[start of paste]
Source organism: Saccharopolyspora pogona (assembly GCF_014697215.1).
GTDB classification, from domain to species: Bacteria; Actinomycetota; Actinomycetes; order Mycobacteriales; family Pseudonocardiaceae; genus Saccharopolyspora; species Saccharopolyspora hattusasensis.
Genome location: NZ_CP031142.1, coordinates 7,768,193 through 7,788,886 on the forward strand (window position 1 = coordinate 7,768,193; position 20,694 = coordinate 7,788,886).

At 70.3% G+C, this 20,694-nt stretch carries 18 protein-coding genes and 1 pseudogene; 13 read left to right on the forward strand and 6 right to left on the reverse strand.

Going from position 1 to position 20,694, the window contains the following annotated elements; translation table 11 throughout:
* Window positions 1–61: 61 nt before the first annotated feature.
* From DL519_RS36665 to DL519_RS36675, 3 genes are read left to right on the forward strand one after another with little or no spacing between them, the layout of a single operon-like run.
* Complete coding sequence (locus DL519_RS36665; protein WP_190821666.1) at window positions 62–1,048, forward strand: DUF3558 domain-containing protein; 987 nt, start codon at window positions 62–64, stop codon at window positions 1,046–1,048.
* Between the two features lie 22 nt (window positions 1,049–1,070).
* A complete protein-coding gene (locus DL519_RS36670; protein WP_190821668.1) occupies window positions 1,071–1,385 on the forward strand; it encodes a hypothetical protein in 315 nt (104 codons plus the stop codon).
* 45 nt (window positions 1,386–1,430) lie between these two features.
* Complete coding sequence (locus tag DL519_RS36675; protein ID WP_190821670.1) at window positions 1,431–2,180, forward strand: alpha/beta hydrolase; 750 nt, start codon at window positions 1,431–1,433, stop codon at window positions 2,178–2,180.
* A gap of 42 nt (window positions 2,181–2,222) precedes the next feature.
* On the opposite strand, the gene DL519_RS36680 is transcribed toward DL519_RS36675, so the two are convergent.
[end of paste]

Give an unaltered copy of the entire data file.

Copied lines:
Source organism: Saccharopolyspora pogona (assembly GCF_014697215.1).
GTDB classification, from domain to species: Bacteria; Actinomycetota; Actinomycetes; order Mycobacteriales; family Pseudonocardiaceae; genus Saccharopolyspora; species Saccharopolyspora hattusasensis.
Genome location: NZ_CP031142.1, coordinates 7,768,193 through 7,788,886 on the forward strand (window position 1 = coordinate 7,768,193; position 20,694 = coordinate 7,788,886).

At 70.3% G+C, this 20,694-nt stretch carries 18 protein-coding genes and 1 pseudogene; 13 read left to right on the forward strand and 6 right to left on the reverse strand.

Going from position 1 to position 20,694, the window contains the following annotated elements; translation table 11 throughout:
* Window positions 1–61: 61 nt before the first annotated feature.
* From DL519_RS36665 to DL519_RS36675, 3 genes are read left to right on the forward strand one after another with little or no spacing between them, the layout of a single operon-like run.
* Complete coding sequence (locus DL519_RS36665; protein WP_190821666.1) at window positions 62–1,048, forward strand: DUF3558 domain-containing protein; 987 nt, start codon at window positions 62–64, stop codon at window positions 1,046–1,048.
* Between the two features lie 22 nt (window positions 1,049–1,070).
* A complete protein-coding gene (locus DL519_RS36670; protein WP_190821668.1) occupies window positions 1,071–1,385 on the forward strand; it encodes a hypothetical protein in 315 nt (104 codons plus the stop codon).
* 45 nt (window positions 1,386–1,430) lie between these two features.
* Complete coding sequence (locus tag DL519_RS36675; protein ID WP_190821670.1) at window positions 1,431–2,180, forward strand: alpha/beta hydrolase; 750 nt, start codon at window positions 1,431–1,433, stop codon at window positions 2,178–2,180.
* A gap of 42 nt (window positions 2,181–2,222) precedes the next feature.
* On the opposite strand, the gene DL519_RS36680 is transcribed toward DL519_RS36675, so the two are convergent.